A department of the United States government that manages various programs related to food, agriculture, natural resources, rural development and nutrition. The United States Department of Agriculture tries to expand economic opportunity in rural areas, make sure Americans are properly fed and conserve natural resources. President Lincoln founded the USDA in 1862, at a time when about 50% of Americans lived on farms.


The head of the USDA is the Secretary of Agriculture. Second in charge is the Deputy Secretary of Agriculture, who oversees the department’s daily operations and budget. Seven undersecretaries oversee the divisions for rural development, food safety and other areas.

The USDA’s programs help provide the following services, among others: broadband access in rural areas; disaster assistance to farmers, ranchers and rural residents; soil, water and other natural resource conservation to landowners; wildfire prevention; and agricultural research and statistics. The USDA is also responsible for school meal nutrition; nutrition education; organic food standards; food assistance for women, infants and children (WIC); and the food stamp program (Supplemental Nutrition Assistance Program, or SNAP).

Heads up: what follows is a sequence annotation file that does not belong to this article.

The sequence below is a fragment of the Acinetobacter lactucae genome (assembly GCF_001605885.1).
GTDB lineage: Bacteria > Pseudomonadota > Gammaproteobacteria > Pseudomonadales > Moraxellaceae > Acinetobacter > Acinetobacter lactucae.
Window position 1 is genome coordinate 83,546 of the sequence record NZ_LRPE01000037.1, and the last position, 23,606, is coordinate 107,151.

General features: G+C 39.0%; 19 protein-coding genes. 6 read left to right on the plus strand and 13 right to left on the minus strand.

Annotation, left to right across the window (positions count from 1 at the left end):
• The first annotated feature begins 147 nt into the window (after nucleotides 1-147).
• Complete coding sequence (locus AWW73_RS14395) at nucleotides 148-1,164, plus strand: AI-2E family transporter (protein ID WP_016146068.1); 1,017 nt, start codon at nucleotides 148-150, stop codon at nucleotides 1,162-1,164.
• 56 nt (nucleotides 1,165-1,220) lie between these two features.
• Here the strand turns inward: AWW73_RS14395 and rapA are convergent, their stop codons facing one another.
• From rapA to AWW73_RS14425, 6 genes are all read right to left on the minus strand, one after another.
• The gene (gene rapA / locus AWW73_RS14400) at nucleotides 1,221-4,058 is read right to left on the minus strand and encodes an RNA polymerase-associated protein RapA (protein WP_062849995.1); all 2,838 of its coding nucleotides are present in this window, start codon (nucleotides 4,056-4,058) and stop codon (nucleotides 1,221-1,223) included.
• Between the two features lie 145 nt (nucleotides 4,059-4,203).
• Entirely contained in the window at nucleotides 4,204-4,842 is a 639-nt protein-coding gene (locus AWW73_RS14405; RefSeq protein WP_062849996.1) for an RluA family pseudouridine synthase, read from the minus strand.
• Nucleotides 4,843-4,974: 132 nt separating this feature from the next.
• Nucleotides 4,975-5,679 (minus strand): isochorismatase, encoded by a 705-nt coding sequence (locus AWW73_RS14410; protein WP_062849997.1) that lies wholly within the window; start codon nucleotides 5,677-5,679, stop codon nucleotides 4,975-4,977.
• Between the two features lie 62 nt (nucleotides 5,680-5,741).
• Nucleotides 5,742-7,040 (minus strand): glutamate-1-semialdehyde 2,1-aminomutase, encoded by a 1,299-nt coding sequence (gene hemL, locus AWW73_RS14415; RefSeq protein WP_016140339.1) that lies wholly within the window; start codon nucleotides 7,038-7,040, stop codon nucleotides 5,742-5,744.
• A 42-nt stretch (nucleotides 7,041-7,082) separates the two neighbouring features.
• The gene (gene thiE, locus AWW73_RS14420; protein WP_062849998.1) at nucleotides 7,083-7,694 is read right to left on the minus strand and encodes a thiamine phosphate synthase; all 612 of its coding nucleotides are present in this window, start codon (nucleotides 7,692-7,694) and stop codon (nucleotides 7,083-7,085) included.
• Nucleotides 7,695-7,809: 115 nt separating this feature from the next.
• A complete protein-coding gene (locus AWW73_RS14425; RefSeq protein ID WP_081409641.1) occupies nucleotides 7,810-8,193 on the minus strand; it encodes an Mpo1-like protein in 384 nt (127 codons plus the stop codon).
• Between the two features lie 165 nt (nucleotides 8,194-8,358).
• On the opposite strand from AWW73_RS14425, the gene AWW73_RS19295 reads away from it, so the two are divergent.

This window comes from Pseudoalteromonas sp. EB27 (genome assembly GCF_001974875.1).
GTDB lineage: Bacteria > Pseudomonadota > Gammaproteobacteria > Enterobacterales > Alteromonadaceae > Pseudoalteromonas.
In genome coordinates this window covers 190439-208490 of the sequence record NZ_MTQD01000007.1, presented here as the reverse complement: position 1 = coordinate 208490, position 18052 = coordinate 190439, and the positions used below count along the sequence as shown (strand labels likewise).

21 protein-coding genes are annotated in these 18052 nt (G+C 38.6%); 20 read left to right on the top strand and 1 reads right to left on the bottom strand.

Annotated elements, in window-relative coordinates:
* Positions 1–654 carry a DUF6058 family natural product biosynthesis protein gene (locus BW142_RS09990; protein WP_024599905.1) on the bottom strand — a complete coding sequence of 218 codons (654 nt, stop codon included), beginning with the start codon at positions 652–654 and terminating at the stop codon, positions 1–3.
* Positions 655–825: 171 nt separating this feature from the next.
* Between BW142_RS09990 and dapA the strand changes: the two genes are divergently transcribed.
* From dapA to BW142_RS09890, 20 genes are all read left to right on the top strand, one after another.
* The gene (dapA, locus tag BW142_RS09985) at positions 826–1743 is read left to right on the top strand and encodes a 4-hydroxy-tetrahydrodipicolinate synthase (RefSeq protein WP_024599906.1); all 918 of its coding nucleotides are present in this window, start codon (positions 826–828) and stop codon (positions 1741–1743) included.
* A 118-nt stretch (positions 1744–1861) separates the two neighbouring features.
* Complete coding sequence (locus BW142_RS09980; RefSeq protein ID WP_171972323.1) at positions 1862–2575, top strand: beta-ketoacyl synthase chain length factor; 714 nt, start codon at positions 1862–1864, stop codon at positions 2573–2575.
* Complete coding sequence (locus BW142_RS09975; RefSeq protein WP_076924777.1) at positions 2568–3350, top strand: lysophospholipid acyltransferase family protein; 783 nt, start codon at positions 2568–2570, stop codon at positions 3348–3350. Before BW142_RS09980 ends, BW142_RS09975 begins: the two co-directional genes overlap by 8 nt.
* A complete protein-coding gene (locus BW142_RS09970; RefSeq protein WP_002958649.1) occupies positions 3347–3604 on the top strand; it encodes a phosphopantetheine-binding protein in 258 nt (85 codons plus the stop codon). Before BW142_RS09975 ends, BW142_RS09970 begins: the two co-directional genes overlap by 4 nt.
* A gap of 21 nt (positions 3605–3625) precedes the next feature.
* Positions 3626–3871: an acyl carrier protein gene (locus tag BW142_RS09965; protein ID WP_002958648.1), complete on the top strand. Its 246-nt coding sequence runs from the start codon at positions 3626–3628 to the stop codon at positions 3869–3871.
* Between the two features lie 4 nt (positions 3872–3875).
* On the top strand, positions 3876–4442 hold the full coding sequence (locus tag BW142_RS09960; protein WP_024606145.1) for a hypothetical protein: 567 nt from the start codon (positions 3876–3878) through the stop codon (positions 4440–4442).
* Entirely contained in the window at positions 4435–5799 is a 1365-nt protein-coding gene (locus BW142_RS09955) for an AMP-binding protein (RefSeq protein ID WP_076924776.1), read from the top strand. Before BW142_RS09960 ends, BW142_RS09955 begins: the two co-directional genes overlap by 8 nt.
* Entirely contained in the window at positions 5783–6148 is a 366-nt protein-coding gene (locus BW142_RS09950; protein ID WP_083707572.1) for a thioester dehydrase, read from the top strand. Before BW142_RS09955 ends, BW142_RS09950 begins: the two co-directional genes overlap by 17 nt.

The USDA also provides financial assistance for purchasing and refinancing rural homes. It provides direct loans to very-low-income borrowers who want to purchase a rural home, guaranteed loans to moderate-income homebuyers, and loans and grants for rural home improvements and repairs. 

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